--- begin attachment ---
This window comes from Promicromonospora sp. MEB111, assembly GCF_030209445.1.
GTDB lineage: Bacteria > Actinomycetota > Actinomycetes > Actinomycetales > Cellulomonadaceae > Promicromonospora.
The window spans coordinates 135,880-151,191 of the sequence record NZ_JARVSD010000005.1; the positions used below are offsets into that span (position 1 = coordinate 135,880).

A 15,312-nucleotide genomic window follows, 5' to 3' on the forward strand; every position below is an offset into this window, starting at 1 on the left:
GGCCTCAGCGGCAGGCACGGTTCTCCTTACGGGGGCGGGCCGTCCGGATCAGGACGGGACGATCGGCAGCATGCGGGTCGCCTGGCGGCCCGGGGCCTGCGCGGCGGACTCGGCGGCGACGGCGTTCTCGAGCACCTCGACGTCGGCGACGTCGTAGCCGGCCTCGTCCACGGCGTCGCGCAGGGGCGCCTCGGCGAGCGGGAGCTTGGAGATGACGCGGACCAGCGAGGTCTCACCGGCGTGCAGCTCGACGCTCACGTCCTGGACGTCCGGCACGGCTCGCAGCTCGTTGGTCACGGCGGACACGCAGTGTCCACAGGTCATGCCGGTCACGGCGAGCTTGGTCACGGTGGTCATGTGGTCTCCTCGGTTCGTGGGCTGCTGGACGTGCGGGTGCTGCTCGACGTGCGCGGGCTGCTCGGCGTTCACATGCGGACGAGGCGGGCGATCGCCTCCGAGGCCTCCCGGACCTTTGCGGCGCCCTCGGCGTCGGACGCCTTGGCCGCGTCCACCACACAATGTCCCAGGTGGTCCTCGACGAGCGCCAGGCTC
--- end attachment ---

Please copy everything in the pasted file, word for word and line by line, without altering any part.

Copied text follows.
This window comes from Promicromonospora sp. MEB111, assembly GCF_030209445.1.
GTDB lineage: Bacteria > Actinomycetota > Actinomycetes > Actinomycetales > Cellulomonadaceae > Promicromonospora.
The window spans coordinates 135,880-151,191 of the sequence record NZ_JARVSD010000005.1; the positions used below are offsets into that span (position 1 = coordinate 135,880).

A 15,312-nucleotide genomic window follows, 5' to 3' on the forward strand; every position below is an offset into this window, starting at 1 on the left:
GGCCTCAGCGGCAGGCACGGTTCTCCTTACGGGGGCGGGCCGTCCGGATCAGGACGGGACGATCGGCAGCATGCGGGTCGCCTGGCGGCCCGGGGCCTGCGCGGCGGACTCGGCGGCGACGGCGTTCTCGAGCACCTCGACGTCGGCGACGTCGTAGCCGGCCTCGTCCACGGCGTCGCGCAGGGGCGCCTCGGCGAGCGGGAGCTTGGAGATGACGCGGACCAGCGAGGTCTCACCGGCGTGCAGCTCGACGCTCACGTCCTGGACGTCCGGCACGGCTCGCAGCTCGTTGGTCACGGCGGACACGCAGTGTCCACAGGTCATGCCGGTCACGGCGAGCTTGGTCACGGTGGTCATGTGGTCTCCTCGGTTCGTGGGCTGCTGGACGTGCGGGTGCTGCTCGACGTGCGCGGGCTGCTCGGCGTTCACATGCGGACGAGGCGGGCGATCGCCTCCGAGGCCTCCCGGACCTTTGCGGCGCCCTCGGCGTCGGACGCCTTGGCCGCGTCCACCACACAATGTCCCAGGTGGTCCTCGACGAGCGCCAGGCTC